There is a bit of priceless dialogue from the 1966 television special, “A Charlie Brown Christmas.” If features a conversation between Charlie and his little sister, Sally.
Sally: I've been looking for you, big brother. Will you please write a letter to Santa Claus for me?
Charlie Brown: Well, I don't have much time. I'm supposed to get down to the school auditorium to direct a Christmas play.
Sally: [hands a clipboard and pen to Charlie Brown] You write it and I'll tell you what I want to say.
Charlie Brown: [sticks pen in his mouth] Okay, shoot.
Sally: [dictating her letter to Santa Claus as Charlie Brown writes it for her] Dear Santa Claus, How have you been? Did you have a nice summer?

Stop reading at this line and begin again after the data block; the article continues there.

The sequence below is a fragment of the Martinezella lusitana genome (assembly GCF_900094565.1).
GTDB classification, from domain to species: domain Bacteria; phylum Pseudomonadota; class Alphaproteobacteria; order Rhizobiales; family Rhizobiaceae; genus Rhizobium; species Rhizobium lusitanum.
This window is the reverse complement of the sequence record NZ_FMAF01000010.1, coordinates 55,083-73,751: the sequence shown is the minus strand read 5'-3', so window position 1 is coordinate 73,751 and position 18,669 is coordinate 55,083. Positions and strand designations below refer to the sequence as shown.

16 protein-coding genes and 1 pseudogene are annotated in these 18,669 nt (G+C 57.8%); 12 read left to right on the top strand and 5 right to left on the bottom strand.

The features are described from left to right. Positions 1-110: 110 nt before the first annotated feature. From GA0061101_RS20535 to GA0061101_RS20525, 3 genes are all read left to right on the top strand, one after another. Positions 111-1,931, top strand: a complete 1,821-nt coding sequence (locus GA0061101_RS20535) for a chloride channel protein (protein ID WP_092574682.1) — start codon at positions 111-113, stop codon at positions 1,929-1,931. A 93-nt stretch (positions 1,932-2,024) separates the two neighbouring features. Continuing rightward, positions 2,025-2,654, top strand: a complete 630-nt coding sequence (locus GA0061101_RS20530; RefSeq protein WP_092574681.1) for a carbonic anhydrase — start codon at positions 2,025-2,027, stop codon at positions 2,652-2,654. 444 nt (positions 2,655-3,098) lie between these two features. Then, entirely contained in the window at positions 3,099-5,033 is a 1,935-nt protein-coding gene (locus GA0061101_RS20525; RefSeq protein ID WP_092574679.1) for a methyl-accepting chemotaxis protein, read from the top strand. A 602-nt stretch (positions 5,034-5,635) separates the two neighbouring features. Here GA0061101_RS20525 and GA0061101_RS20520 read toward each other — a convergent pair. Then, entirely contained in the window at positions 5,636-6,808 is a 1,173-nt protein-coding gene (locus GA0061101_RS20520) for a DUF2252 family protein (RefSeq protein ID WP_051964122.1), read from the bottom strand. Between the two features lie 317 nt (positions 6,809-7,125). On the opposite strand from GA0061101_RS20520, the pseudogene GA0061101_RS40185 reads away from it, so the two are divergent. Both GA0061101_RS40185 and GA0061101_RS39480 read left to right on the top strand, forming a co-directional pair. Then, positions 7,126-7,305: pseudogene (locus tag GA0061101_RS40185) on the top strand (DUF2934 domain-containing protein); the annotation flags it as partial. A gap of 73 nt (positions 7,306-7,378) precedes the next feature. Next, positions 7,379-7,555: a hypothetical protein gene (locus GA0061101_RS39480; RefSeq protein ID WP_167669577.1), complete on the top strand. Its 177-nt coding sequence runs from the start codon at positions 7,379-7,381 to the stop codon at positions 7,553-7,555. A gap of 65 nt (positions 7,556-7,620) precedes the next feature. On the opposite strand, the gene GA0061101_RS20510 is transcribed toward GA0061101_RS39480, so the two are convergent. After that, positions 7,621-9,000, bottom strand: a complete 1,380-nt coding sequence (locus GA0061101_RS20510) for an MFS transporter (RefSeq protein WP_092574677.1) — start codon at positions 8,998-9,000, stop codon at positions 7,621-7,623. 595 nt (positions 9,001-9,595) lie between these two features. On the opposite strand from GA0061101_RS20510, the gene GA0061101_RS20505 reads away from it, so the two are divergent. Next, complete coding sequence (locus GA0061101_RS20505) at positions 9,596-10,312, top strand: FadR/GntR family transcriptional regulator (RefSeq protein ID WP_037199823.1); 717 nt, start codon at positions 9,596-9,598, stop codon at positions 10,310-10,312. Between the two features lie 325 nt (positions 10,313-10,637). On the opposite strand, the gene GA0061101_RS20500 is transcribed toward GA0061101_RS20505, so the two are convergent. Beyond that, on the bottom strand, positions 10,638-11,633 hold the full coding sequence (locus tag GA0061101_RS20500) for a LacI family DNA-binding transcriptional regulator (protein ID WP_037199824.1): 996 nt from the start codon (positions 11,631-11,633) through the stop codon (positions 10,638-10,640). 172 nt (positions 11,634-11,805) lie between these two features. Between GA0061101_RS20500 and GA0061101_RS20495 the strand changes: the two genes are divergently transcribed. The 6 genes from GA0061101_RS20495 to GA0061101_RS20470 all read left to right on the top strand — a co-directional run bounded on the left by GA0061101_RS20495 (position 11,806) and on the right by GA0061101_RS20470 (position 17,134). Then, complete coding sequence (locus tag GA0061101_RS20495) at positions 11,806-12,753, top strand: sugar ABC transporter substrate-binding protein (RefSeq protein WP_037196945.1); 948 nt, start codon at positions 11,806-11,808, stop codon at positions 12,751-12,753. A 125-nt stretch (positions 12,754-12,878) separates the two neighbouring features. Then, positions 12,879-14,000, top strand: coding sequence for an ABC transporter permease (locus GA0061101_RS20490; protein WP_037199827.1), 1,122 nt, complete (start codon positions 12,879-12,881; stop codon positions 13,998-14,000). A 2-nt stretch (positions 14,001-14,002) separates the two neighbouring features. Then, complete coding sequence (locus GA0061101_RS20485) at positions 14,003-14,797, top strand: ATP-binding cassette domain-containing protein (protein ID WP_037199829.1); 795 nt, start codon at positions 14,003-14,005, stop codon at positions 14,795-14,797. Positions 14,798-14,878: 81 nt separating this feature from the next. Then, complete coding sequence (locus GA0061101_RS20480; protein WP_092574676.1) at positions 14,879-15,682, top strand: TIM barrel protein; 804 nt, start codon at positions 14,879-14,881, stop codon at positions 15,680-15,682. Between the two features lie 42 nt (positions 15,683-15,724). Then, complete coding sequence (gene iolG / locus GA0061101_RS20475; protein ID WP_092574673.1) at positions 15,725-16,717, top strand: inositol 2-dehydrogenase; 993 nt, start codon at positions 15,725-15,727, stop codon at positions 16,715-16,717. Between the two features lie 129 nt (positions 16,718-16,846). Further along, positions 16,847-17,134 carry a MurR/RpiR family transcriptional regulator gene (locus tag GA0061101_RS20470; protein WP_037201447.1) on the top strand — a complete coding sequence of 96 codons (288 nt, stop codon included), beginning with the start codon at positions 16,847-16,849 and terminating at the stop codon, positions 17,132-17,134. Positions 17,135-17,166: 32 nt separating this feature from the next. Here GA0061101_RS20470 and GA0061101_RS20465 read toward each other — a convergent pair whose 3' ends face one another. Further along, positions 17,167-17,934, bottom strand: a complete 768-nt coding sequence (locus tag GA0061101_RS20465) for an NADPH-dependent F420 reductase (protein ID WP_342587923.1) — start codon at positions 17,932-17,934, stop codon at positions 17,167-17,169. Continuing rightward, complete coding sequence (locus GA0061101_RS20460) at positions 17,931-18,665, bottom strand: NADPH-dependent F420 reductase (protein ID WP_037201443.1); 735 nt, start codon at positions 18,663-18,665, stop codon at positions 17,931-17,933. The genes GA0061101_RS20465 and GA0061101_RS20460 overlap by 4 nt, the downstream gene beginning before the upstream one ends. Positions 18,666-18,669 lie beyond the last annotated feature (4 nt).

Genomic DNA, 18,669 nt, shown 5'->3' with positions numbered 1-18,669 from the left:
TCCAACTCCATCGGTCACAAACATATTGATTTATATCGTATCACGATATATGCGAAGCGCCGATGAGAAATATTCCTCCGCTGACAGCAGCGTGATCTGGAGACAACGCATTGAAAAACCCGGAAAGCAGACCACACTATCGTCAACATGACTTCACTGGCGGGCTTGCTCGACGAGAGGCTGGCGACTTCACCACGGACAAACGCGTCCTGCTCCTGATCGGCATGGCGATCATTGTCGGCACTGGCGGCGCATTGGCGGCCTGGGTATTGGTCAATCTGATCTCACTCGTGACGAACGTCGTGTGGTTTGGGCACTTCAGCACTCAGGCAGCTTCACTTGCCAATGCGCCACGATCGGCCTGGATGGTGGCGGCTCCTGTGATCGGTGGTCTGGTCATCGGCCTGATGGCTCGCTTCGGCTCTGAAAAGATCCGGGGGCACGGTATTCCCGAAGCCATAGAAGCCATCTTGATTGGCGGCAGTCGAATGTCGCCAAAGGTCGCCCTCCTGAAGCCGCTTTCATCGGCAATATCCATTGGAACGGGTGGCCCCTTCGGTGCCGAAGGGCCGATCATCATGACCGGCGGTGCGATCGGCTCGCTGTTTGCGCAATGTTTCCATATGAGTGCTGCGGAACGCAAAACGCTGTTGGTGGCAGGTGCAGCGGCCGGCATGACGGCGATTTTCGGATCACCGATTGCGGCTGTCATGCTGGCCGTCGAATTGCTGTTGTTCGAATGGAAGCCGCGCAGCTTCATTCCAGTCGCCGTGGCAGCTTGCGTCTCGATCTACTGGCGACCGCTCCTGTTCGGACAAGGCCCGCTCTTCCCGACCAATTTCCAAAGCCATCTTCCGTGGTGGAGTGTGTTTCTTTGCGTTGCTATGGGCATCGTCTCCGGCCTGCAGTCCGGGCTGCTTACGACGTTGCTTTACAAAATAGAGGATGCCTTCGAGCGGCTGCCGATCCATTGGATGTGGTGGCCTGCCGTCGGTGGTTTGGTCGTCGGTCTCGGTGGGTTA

[Charlie Brown looks at her]
Sally: How is your wife? I have been extra good this year, so I have a long list of presents that I want.
Charlie Brown: Oh brother.
Sally: Please note the size and color of each item, and send as many as possible. If it seems too complicated, make it easy on yourself: just send money. How about tens and twenties?
Charlie Brown: TENS AND TWENTIES? Oh, even my baby sister!
Sally: All I want is what I... I have coming to me. All I want is my fair share.
Whoa. Stop for a moment. Is any of this painfully familiar to you? Does it sound like anyone you know?
If this Christmas is going to be different than all the others, it means breaking the habits of the consumer culture and returning to the habits of the heart.
Ask yourself, “What do I really want for Christmas?”